the flag of Peru waves proudly in the wind!
Fact: there is a llama in the flag
along the streets of Puno
Down to my last country. Made it! Made it! Wow. Been really happy with everything, my passport is still with me, my credit card, my hiking stick. Woooooooowwww. Albeit lost glasses…. That’s the biggest meh thus far. Still, I’m incredibly happy and pleased. my heart is doing a happy dance inside
Border crossing from Copacabana, Bolivia to Puno, Peru
The orange bus that I boarded near the central of the town drove for about 10mins to the Bolivia-Peru border. The driver explains what we have to do: firstly get off and get your passport stamped at the Bolivian border. Then walk about 300m down to the Peruvian border to get stamped again. I had read online to carry my backpack with me when crossing border, and this morning my hostel owner had told me the same. With such clear warnings there’s no way my backpack was leaving me.
After reaching the Bolivian border the bus was changed from the orange to a black one, so the driver started shifting luggages over.
I carried my backpack with me, and I noticed so did some other backpackers. Some passengers asked the driver, es seguro? The driver had a brief frustrated dialogue with one of them – nobody is going to steal your mochilas, he says. It’s just normal to be careful, the backpacker replies. The driver semi- rolls his eyes. I get it, but I get both perspectives. I’m still carrying my backpack with me.
Got stamped at Peruvian border and waited for the bus to come.
Put my backpack in the luggage deposit space this time. I noticed 2 backpackers brought theirs on too, that made me a little worried. Ah well, here’s hoping for the best, we’ll see in a couple of hours.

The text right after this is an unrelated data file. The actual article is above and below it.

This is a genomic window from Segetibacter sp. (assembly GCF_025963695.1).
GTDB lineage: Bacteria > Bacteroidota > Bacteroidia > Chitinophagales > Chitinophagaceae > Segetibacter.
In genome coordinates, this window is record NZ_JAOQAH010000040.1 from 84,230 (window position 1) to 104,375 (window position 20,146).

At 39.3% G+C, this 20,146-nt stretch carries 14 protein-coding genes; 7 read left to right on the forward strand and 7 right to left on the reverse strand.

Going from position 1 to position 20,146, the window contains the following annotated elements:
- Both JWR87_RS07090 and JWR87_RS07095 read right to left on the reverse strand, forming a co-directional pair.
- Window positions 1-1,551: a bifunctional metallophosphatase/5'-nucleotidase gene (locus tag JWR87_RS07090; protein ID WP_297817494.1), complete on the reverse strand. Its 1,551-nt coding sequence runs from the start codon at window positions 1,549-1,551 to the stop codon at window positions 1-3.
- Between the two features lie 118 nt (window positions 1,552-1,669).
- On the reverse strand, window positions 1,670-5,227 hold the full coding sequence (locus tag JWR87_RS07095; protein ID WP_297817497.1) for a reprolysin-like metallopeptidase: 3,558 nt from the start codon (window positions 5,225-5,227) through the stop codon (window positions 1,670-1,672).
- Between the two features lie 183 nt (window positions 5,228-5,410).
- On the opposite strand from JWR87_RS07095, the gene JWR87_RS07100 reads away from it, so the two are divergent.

border crossing – bolivia-peru
It’s really funny, because a few months ago I remember telling my friends, this was going to be the last big trip now – I just needed to get it out of my system, get it over and done with, and then go on to my simple life. This big trip to know I can do it, and I’m done. At this point I know it’s clearly not the case (at all, lol! I should have known) – if anything, this is the beginning of something bigger. I don’t know what it is and what it will be, but I know that time will come – maybe when I’m 27, or 30, or 60 when I’m retired. That made me excited and happy.
Copacabana – Peru – 30 bs
I arrived in Puno at about 11.30am. (Or 1230 Bolivian time – Peru is an hour earlier.)
This lady approached me to give me “tourist information” – many of them do that, I realise – I still went anyway, wanting to know what she offered. The pamphlet on the table showed 35s for the tour, I bargained to 25. She said yes immediately, so I hesitated. (Yes I do that hahah) and said I’ll go elsewhere and think about it. She followed me for awhile, telling me where I can go in Puno. Finally I got it for 25soles. = 8$
Shucks, suddenly realise I can actually go myself. I guess I was eager because the tour was at 4pm, I had time to explore Puno as a town, go to Uros, then come back and take the bus to Arequipa. Woohoo!!
views en route to Puno
peruvian kids in school hehe
walked around for awhile, spotted the local market
they had this wall where everyone pasted notices on.
ALFAJORES! So good, lingered with caramel on flaky bits and sugar icing powder on top
i misss ittttttttt